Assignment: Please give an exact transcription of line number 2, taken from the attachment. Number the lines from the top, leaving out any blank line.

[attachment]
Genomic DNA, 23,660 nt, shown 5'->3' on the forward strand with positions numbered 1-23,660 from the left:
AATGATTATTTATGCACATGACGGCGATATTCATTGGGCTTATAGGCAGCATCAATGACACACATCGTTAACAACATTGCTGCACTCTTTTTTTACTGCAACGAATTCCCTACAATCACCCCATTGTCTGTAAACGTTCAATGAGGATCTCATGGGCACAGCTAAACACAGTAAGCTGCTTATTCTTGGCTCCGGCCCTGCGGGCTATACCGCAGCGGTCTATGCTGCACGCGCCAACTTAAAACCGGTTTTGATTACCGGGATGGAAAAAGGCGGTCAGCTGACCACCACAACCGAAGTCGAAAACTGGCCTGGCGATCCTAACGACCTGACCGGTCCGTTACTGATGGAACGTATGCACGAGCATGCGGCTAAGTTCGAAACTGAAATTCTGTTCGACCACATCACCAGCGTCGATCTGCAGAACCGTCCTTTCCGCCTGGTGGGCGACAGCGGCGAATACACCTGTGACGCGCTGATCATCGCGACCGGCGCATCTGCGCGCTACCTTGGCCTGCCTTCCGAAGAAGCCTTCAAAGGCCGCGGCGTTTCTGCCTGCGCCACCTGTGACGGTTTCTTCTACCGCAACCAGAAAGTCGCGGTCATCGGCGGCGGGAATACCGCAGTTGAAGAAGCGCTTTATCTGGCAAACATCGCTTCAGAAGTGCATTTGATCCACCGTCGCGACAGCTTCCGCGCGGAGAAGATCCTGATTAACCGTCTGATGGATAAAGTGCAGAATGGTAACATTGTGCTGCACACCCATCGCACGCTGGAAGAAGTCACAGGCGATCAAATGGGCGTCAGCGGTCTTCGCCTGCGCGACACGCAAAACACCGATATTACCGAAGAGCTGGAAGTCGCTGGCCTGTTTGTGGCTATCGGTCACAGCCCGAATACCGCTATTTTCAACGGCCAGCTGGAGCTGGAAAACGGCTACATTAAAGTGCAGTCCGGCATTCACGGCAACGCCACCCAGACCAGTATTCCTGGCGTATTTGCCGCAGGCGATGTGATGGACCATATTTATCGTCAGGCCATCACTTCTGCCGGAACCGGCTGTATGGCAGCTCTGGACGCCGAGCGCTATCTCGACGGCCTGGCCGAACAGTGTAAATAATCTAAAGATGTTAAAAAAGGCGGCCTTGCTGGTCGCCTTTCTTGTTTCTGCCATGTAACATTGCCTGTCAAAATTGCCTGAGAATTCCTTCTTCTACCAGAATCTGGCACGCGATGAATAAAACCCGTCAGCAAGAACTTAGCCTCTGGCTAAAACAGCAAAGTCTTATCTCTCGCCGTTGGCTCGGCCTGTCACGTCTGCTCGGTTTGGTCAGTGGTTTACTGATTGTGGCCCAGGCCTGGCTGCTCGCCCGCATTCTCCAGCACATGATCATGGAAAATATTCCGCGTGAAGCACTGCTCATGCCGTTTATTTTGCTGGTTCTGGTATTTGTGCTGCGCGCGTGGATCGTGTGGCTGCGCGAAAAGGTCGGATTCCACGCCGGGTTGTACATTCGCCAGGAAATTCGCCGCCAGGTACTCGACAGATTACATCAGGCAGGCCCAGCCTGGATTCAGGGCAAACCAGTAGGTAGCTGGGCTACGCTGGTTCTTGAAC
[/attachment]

AATGATTATTTATGCACATGACGGCGATATTCATTGGGCTTATAGGCAGCATCAATGACACACATCGTTAACAACATTGCTGCACTCTTTTTTTACTGCAACGAATTCCCTACAATCACCCCATTGTCTGTAAACGTTCAATGAGGATCTCATGGGCACAGCTAAACACAGTAAGCTGCTTATTCTTGGCTCCGGCCCTGCGGGCTATACCGCAGCGGTCTATGCTGCACGCGCCAACTTAAAACCGGTTTTGATTACCGGGATGGAAAAAGGCGGTCAGCTGACCACCACAACCGAAGTCGAAAACTGGCCTGGCGATCCTAACGACCTGACCGGTCCGTTACTGATGGAACGTATGCACGAGCATGCGGCTAAGTTCGAAACTGAAATTCTGTTCGACCACATCACCAGCGTCGATCTGCAGAACCGTCCTTTCCGCCTGGTGGGCGACAGCGGCGAATACACCTGTGACGCGCTGATCATCGCGACCGGCGCATCTGCGCGCTACCTTGGCCTGCCTTCCGAAGAAGCCTTCAAAGGCCGCGGCGTTTCTGCCTGCGCCACCTGTGACGGTTTCTTCTACCGCAACCAGAAAGTCGCGGTCATCGGCGGCGGGAATACCGCAGTTGAAGAAGCGCTTTATCTGGCAAACATCGCTTCAGAAGTGCATTTGATCCACCGTCGCGACAGCTTCCGCGCGGAGAAGATCCTGATTAACCGTCTGATGGATAAAGTGCAGAATGGTAACATTGTGCTGCACACCCATCGCACGCTGGAAGAAGTCACAGGCGATCAAATGGGCGTCAGCGGTCTTCGCCTGCGCGACACGCAAAACACCGATATTACCGAAGAGCTGGAAGTCGCTGGCCTGTTTGTGGCTATCGGTCACAGCCCGAATACCGCTATTTTCAACGGCCAGCTGGAGCTGGAAAACGGCTACATTAAAGTGCAGTCCGGCATTCACGGCAACGCCACCCAGACCAGTATTCCTGGCGTATTTGCCGCAGGCGATGTGATGGACCATATTTATCGTCAGGCCATCACTTCTGCCGGAACCGGCTGTATGGCAGCTCTGGACGCCGAGCGCTATCTCGACGGCCTGGCCGAACAGTGTAAATAATCTAAAGATGTTAAAAAAGGCGGCCTTGCTGGTCGCCTTTCTTGTTTCTGCCATGTAACATTGCCTGTCAAAATTGCCTGAGAATTCCTTCTTCTACCAGAATCTGGCACGCGATGAATAAAACCCGTCAGCAAGAACTTAGCCTCTGGCTAAAACAGCAAAGTCTTATCTCTCGCCGTTGGCTCGGCCTGTCACGTCTGCTCGGTTTGGTCAGTGGTTTACTGATTGTGGCCCAGGCCTGGCTGCTCGCCCGCATTCTCCAGCACATGATCATGGAAAATATTCCGCGTGAAGCACTGCTCATGCCGTTTATTTTGCTGGTTCTGGTATTTGTGCTGCGCGCGTGGATCGTGTGGCTGCGCGAAAAGGTCGGATTCCACGCCGGGTTGTACATTCGCCAGGAAATTCGCCGCCAGGTACTCGACAGATTACATCAGGCAGGCCCAGCCTGGATTCAGGGCAAACCAGTAGGTAGCTGGGCTACGCTGGTTCTTGAAC